Detroit’s vulnerable in crosshairs of Washington’s budget war

By Robert Weiner

The current congressional leadership is proposing to balance the federal budget in nine years by cutting entitlement programs like Medicare and Social Security. They passed a bill that included changes to the food stamp system that “would eliminate or reduce food for more than one million low-income households and more than two million people.” Food stamps (now SNAP) has kept 46 million Americans from going hungry and allowed people to find jobs.

With one of the country’s top five poverty rates, Detroit is especially vulnerable, and the administration’s housing cutbacks hit especially hard in a city regularly exposed for deteriorated and vacant structures.

In April, HUD Secretary Ben Carson proposed raising rent for those living in subsidized housing to 35 percent of their income, up from the current 30 percent, itself up from the 1970’s when it was 25 percent. The current $50 a month for the poorest families would triple to $150. A Detroit resident in low income housing would see rent increased by an average 21 percent. Instead of helping Americans living in poverty to afford housing, the Administration is creating policies that will lead to more evictions and homelessness.

Carson, who was born and raised in Detroit, believes raising the rent will make people “more self-sufficient.” In reality, the increase in public housing rent will hurt Detroit’s most vulnerable.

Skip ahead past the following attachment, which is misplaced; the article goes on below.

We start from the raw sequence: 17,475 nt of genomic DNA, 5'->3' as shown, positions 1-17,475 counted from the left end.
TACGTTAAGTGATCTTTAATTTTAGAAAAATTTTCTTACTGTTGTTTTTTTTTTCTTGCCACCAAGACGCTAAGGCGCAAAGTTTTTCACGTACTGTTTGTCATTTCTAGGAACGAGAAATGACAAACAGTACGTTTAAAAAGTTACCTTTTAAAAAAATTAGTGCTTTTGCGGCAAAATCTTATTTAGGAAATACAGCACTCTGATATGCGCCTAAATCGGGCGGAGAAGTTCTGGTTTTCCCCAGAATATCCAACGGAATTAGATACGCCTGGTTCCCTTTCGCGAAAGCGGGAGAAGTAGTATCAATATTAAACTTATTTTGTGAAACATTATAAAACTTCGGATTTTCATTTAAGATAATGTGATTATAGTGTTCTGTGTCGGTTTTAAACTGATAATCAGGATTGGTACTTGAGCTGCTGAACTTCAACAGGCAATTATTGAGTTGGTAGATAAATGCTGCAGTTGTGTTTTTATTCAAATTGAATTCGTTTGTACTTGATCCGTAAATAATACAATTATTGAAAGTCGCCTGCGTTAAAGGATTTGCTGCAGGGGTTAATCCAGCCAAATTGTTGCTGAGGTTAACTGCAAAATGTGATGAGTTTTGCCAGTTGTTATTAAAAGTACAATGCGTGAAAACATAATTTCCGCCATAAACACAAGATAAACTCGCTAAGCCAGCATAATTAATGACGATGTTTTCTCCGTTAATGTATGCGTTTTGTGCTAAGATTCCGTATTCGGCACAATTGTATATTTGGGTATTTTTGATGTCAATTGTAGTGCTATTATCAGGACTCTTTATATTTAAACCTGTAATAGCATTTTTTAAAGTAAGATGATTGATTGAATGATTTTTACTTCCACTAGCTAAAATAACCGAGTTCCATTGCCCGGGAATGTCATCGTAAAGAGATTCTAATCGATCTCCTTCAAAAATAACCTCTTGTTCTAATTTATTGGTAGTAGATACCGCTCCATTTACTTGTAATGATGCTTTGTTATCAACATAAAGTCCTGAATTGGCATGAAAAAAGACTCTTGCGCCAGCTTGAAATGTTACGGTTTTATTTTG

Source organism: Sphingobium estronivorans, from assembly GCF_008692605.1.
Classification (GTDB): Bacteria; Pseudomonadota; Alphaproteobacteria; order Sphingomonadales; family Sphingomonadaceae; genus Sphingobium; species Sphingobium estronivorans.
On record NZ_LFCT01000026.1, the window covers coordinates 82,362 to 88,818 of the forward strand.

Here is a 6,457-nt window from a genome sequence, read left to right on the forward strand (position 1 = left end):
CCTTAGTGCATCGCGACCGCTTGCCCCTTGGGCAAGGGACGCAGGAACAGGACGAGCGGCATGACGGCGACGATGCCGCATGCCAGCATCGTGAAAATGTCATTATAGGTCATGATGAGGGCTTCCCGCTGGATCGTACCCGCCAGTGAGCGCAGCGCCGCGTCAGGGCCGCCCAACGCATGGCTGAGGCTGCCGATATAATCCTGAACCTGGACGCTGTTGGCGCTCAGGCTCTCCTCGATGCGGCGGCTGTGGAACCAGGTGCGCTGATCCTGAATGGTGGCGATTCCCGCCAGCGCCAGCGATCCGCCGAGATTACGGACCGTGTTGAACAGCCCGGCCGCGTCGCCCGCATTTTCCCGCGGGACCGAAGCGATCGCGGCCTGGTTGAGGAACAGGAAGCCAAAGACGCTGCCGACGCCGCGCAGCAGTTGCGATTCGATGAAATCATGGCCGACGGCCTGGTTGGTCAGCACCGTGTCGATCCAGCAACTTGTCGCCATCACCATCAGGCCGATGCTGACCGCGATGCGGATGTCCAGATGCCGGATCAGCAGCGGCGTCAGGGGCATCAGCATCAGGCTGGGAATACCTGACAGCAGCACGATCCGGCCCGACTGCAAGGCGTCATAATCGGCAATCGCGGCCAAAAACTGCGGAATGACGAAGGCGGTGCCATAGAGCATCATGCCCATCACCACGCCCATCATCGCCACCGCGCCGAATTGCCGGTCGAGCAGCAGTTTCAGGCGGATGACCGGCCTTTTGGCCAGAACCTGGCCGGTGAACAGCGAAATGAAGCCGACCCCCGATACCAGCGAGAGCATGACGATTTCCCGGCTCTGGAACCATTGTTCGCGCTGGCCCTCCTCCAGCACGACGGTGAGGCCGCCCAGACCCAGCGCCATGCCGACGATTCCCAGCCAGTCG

But there are some candidates running for office across the country who are speaking out against these proposals that will affect the poor and reminding Congress of the need to protect the safety net.

One of the most compelling messages came from the miracle candidate, 28-year-old Alexandria Ocasio-Cortez, who on June 26 upset 10-term Democrat Joe Crowley, was battling back the question of how to fund health, housing, education, and food programs. During a June 27 interview on “Morning Joe” on MSNBC, Ocasio-Cortez said, “We had a GOP tax cut that could have actually forgiven every single federal student loan in America.” She added that even with a deficit, it’s important to “understand the power of the purse that Congress has. “When we were in the Great Depression, we made the New Deal.” Her point: Congress has the money to pay for the social safety net.

 Those struggling in Detroit and across the nation deserve a government that will help them and not the uber-wealthy.

Robert S. Weiner is a former White House spokesman and a top congressional aide to former Congressman John Conyers Jr. and the late U.S. Senator Edward Kennedy. He is a member of the National Advisory Panel at The PuLSE Institute.

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